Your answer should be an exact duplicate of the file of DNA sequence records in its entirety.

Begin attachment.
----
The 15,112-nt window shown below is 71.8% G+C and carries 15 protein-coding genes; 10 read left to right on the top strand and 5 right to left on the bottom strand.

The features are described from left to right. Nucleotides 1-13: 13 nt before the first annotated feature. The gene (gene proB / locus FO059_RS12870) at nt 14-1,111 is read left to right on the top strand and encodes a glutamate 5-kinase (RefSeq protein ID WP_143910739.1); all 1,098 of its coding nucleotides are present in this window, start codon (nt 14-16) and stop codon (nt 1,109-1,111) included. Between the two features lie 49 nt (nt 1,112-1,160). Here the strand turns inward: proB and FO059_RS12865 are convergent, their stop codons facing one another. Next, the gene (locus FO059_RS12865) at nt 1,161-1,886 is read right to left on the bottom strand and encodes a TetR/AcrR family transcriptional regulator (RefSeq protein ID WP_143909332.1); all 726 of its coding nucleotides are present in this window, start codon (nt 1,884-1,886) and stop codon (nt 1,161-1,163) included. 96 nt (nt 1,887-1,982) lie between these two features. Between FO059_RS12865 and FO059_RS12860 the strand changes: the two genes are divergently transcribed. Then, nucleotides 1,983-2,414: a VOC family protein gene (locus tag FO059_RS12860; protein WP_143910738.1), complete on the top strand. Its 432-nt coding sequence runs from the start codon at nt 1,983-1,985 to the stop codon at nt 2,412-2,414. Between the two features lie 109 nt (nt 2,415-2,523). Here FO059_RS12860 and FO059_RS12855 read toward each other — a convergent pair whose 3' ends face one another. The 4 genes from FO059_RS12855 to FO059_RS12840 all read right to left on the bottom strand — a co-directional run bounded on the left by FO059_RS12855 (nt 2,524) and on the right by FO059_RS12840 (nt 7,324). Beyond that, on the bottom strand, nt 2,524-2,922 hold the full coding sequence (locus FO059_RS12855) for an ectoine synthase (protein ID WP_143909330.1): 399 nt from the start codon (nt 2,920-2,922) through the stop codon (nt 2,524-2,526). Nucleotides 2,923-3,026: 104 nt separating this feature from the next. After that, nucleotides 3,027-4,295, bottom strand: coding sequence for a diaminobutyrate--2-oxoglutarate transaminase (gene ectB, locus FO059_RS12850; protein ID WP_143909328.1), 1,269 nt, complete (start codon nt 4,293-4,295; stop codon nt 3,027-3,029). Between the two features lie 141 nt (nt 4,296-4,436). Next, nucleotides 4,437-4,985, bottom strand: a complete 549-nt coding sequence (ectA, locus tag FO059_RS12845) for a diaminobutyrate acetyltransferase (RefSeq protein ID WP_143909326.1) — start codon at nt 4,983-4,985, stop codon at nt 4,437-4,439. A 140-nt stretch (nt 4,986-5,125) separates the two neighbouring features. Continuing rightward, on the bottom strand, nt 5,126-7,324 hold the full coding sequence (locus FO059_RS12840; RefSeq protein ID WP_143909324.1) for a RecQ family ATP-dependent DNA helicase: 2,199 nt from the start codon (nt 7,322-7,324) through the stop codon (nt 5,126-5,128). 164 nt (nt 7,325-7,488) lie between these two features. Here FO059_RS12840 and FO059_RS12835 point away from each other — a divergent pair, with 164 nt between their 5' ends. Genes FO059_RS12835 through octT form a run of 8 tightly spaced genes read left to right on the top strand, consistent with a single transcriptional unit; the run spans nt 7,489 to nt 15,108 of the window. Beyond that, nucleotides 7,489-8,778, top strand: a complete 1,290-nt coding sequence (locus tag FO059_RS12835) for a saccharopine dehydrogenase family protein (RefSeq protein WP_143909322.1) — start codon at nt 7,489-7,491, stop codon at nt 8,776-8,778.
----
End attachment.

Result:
The 15,112-nt window shown below is 71.8% G+C and carries 15 protein-coding genes; 10 read left to right on the top strand and 5 right to left on the bottom strand.

The features are described from left to right. Nucleotides 1-13: 13 nt before the first annotated feature. The gene (gene proB / locus FO059_RS12870) at nt 14-1,111 is read left to right on the top strand and encodes a glutamate 5-kinase (RefSeq protein ID WP_143910739.1); all 1,098 of its coding nucleotides are present in this window, start codon (nt 14-16) and stop codon (nt 1,109-1,111) included. Between the two features lie 49 nt (nt 1,112-1,160). Here the strand turns inward: proB and FO059_RS12865 are convergent, their stop codons facing one another. Next, the gene (locus FO059_RS12865) at nt 1,161-1,886 is read right to left on the bottom strand and encodes a TetR/AcrR family transcriptional regulator (RefSeq protein ID WP_143909332.1); all 726 of its coding nucleotides are present in this window, start codon (nt 1,884-1,886) and stop codon (nt 1,161-1,163) included. 96 nt (nt 1,887-1,982) lie between these two features. Between FO059_RS12865 and FO059_RS12860 the strand changes: the two genes are divergently transcribed. Then, nucleotides 1,983-2,414: a VOC family protein gene (locus tag FO059_RS12860; protein WP_143910738.1), complete on the top strand. Its 432-nt coding sequence runs from the start codon at nt 1,983-1,985 to the stop codon at nt 2,412-2,414. Between the two features lie 109 nt (nt 2,415-2,523). Here FO059_RS12860 and FO059_RS12855 read toward each other — a convergent pair whose 3' ends face one another. The 4 genes from FO059_RS12855 to FO059_RS12840 all read right to left on the bottom strand — a co-directional run bounded on the left by FO059_RS12855 (nt 2,524) and on the right by FO059_RS12840 (nt 7,324). Beyond that, on the bottom strand, nt 2,524-2,922 hold the full coding sequence (locus FO059_RS12855) for an ectoine synthase (protein ID WP_143909330.1): 399 nt from the start codon (nt 2,920-2,922) through the stop codon (nt 2,524-2,526). Nucleotides 2,923-3,026: 104 nt separating this feature from the next. After that, nucleotides 3,027-4,295, bottom strand: coding sequence for a diaminobutyrate--2-oxoglutarate transaminase (gene ectB, locus FO059_RS12850; protein ID WP_143909328.1), 1,269 nt, complete (start codon nt 4,293-4,295; stop codon nt 3,027-3,029). Between the two features lie 141 nt (nt 4,296-4,436). Next, nucleotides 4,437-4,985, bottom strand: a complete 549-nt coding sequence (ectA, locus tag FO059_RS12845) for a diaminobutyrate acetyltransferase (RefSeq protein ID WP_143909326.1) — start codon at nt 4,983-4,985, stop codon at nt 4,437-4,439. A 140-nt stretch (nt 4,986-5,125) separates the two neighbouring features. Continuing rightward, on the bottom strand, nt 5,126-7,324 hold the full coding sequence (locus FO059_RS12840; RefSeq protein ID WP_143909324.1) for a RecQ family ATP-dependent DNA helicase: 2,199 nt from the start codon (nt 7,322-7,324) through the stop codon (nt 5,126-5,128). 164 nt (nt 7,325-7,488) lie between these two features. Here FO059_RS12840 and FO059_RS12835 point away from each other — a divergent pair, with 164 nt between their 5' ends. Genes FO059_RS12835 through octT form a run of 8 tightly spaced genes read left to right on the top strand, consistent with a single transcriptional unit; the run spans nt 7,489 to nt 15,108 of the window. Beyond that, nucleotides 7,489-8,778, top strand: a complete 1,290-nt coding sequence (locus tag FO059_RS12835) for a saccharopine dehydrogenase family protein (RefSeq protein WP_143909322.1) — start codon at nt 7,489-7,491, stop codon at nt 8,776-8,778.